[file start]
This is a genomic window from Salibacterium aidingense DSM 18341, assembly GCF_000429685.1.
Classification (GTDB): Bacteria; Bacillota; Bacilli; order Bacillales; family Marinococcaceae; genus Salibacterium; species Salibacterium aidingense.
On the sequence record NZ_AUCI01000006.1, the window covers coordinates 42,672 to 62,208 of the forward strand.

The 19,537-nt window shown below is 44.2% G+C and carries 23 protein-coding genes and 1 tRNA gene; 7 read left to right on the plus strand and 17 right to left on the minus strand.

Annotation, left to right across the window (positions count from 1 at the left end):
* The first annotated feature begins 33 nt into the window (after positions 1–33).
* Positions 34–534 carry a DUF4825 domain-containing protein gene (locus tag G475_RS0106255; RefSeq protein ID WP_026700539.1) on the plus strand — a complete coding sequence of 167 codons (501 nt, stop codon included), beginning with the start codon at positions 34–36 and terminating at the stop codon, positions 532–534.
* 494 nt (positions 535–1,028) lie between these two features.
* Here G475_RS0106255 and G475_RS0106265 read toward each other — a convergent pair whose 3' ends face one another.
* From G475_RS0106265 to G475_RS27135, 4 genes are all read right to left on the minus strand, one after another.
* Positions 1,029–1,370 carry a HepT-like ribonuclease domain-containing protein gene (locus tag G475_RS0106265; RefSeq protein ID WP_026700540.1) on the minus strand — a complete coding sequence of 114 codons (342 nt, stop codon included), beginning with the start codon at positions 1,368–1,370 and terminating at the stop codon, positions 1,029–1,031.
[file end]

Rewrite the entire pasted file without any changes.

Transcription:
This is a genomic window from Salibacterium aidingense DSM 18341, assembly GCF_000429685.1.
Classification (GTDB): Bacteria; Bacillota; Bacilli; order Bacillales; family Marinococcaceae; genus Salibacterium; species Salibacterium aidingense.
On the sequence record NZ_AUCI01000006.1, the window covers coordinates 42,672 to 62,208 of the forward strand.

The 19,537-nt window shown below is 44.2% G+C and carries 23 protein-coding genes and 1 tRNA gene; 7 read left to right on the plus strand and 17 right to left on the minus strand.

Annotation, left to right across the window (positions count from 1 at the left end):
* The first annotated feature begins 33 nt into the window (after positions 1–33).
* Positions 34–534 carry a DUF4825 domain-containing protein gene (locus tag G475_RS0106255; RefSeq protein ID WP_026700539.1) on the plus strand — a complete coding sequence of 167 codons (501 nt, stop codon included), beginning with the start codon at positions 34–36 and terminating at the stop codon, positions 532–534.
* 494 nt (positions 535–1,028) lie between these two features.
* Here G475_RS0106255 and G475_RS0106265 read toward each other — a convergent pair whose 3' ends face one another.
* From G475_RS0106265 to G475_RS27135, 4 genes are all read right to left on the minus strand, one after another.
* Positions 1,029–1,370 carry a HepT-like ribonuclease domain-containing protein gene (locus tag G475_RS0106265; RefSeq protein ID WP_026700540.1) on the minus strand — a complete coding sequence of 114 codons (342 nt, stop codon included), beginning with the start codon at positions 1,368–1,370 and terminating at the stop codon, positions 1,029–1,031.